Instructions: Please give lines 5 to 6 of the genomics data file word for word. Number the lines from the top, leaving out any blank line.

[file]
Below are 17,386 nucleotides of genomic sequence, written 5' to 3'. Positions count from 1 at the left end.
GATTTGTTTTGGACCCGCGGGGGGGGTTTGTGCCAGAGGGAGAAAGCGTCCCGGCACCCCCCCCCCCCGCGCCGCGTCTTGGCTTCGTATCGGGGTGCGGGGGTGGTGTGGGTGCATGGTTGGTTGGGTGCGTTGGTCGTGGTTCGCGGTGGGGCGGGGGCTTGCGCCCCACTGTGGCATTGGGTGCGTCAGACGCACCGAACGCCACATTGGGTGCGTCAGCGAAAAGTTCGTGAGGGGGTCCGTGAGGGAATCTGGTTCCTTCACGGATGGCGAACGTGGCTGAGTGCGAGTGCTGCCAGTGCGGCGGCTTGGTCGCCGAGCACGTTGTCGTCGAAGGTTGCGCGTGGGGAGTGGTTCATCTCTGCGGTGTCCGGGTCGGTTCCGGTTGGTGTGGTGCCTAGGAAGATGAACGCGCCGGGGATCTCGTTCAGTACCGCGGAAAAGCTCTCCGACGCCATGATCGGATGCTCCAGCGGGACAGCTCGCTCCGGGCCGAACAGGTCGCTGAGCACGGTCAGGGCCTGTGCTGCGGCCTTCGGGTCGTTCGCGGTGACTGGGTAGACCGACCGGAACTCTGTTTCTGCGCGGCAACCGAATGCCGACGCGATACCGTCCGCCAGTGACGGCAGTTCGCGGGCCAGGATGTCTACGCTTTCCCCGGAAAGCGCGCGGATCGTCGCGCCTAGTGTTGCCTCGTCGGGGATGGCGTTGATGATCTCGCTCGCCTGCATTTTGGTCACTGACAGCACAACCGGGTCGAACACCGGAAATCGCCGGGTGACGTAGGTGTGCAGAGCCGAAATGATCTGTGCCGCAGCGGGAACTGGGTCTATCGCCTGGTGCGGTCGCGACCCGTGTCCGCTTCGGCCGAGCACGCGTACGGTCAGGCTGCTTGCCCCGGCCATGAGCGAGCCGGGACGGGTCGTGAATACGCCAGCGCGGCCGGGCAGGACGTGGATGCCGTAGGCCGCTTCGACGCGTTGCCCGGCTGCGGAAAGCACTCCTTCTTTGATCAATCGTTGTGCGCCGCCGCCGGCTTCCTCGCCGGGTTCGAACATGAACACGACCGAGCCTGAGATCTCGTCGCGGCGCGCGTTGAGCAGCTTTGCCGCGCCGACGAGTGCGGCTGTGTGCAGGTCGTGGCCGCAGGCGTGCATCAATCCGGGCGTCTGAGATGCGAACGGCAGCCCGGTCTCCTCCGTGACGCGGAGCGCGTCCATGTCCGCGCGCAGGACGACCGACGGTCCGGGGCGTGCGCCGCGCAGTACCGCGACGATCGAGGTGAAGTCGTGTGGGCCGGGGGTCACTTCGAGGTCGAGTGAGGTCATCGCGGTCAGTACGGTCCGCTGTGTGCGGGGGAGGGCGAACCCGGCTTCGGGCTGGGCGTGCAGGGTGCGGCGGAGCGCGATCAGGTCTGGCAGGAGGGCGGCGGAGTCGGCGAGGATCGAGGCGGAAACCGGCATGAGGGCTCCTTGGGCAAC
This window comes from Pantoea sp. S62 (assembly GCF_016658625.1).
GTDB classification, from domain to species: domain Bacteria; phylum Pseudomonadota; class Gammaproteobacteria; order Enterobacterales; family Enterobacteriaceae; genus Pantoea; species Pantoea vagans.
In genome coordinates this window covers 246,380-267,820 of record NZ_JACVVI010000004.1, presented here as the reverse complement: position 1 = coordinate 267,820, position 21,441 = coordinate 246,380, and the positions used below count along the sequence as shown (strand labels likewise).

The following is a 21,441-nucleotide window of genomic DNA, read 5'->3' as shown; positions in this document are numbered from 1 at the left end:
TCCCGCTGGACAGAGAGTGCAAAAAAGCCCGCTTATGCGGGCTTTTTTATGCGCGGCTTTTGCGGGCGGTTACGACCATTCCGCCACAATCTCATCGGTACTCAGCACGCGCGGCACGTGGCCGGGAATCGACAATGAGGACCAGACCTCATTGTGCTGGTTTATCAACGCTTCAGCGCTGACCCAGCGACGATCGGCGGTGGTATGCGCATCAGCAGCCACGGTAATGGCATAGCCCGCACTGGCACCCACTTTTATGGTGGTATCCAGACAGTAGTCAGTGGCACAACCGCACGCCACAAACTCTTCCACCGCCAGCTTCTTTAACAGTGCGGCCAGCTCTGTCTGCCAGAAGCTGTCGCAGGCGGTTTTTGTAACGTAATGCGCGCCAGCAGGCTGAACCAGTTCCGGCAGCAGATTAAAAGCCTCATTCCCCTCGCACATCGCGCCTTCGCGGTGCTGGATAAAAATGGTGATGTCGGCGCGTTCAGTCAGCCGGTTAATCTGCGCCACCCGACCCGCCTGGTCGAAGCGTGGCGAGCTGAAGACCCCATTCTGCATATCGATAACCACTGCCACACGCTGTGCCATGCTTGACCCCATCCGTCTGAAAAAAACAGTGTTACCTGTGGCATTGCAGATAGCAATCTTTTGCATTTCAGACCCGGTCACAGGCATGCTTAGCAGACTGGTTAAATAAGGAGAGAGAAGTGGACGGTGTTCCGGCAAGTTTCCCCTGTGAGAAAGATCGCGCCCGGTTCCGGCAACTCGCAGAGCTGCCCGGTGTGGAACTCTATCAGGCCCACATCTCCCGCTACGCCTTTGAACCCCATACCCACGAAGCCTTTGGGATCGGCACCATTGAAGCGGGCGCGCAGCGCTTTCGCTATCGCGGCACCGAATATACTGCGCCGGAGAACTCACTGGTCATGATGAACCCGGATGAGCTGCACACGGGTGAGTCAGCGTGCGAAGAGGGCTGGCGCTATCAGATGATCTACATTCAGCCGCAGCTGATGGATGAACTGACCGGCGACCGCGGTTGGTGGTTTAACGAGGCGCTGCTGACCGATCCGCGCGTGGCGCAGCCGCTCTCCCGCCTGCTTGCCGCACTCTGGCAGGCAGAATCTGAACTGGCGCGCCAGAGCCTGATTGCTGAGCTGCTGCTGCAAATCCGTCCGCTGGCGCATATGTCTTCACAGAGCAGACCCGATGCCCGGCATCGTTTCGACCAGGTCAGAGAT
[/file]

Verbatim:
In genome coordinates this window covers 246,380-267,820 of record NZ_JACVVI010000004.1, presented here as the reverse complement: position 1 = coordinate 267,820, position 21,441 = coordinate 246,380, and the positions used below count along the sequence as shown (strand labels likewise).

The following is a 21,441-nucleotide window of genomic DNA, read 5'->3' as shown; positions in this document are numbered from 1 at the left end: